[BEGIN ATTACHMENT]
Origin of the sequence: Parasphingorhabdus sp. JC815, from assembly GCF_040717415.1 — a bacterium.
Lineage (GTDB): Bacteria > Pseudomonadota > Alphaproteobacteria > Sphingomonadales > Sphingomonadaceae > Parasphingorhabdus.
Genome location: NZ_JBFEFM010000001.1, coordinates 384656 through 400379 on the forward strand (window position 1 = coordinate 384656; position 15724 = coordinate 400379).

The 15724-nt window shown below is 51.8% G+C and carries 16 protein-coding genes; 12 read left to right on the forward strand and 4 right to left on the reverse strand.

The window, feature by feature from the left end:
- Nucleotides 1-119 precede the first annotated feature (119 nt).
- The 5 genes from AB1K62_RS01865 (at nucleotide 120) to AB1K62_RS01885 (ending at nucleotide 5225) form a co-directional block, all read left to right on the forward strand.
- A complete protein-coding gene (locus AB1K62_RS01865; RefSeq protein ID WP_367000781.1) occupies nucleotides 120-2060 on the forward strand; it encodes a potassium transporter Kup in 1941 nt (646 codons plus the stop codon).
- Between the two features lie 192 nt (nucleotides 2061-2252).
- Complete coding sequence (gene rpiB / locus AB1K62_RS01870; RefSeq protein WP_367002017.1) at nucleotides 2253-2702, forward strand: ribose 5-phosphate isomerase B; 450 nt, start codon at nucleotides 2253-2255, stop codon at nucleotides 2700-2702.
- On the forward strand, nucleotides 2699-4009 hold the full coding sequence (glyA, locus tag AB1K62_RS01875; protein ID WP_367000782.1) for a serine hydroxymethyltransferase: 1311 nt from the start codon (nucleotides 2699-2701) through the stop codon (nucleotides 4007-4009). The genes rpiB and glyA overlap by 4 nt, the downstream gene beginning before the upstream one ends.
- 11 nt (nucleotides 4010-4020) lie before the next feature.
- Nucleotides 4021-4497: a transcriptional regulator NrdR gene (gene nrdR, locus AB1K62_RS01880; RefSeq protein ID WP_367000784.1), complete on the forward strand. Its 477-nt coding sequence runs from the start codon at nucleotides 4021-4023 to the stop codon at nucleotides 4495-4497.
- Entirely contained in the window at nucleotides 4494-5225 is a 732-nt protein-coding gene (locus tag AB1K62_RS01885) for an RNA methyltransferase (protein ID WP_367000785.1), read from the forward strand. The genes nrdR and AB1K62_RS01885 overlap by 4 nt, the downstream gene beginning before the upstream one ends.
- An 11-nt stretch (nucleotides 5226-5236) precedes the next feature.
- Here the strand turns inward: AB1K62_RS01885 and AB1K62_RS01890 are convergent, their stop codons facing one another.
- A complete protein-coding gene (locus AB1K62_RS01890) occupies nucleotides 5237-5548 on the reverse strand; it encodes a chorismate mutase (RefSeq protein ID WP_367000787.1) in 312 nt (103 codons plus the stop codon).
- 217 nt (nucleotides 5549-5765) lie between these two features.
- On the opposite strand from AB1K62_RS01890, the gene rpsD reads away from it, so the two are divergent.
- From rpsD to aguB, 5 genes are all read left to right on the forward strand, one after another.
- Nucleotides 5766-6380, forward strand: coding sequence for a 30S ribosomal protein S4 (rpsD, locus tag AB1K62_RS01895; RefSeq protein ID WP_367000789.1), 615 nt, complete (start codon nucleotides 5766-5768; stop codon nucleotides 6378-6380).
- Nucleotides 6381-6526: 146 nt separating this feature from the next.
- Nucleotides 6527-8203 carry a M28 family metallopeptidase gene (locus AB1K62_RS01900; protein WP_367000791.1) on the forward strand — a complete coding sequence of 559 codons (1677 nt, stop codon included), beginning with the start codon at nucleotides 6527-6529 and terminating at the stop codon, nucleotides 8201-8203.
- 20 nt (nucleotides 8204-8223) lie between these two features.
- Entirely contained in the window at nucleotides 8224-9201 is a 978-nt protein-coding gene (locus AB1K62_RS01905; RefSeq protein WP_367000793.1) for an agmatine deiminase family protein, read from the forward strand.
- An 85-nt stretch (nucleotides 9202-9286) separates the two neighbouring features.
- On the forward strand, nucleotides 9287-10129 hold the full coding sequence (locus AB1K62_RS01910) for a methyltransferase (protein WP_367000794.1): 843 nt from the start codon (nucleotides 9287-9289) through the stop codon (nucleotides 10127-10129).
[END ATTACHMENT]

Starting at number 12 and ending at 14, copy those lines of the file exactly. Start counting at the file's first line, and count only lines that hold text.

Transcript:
- 11 nt (nucleotides 4010-4020) lie before the next feature.
- Nucleotides 4021-4497: a transcriptional regulator NrdR gene (gene nrdR, locus AB1K62_RS01880; RefSeq protein ID WP_367000784.1), complete on the forward strand. Its 477-nt coding sequence runs from the start codon at nucleotides 4021-4023 to the stop codon at nucleotides 4495-4497.
- Entirely contained in the window at nucleotides 4494-5225 is a 732-nt protein-coding gene (locus tag AB1K62_RS01885) for an RNA methyltransferase (protein ID WP_367000785.1), read from the forward strand. The genes nrdR and AB1K62_RS01885 overlap by 4 nt, the downstream gene beginning before the upstream one ends.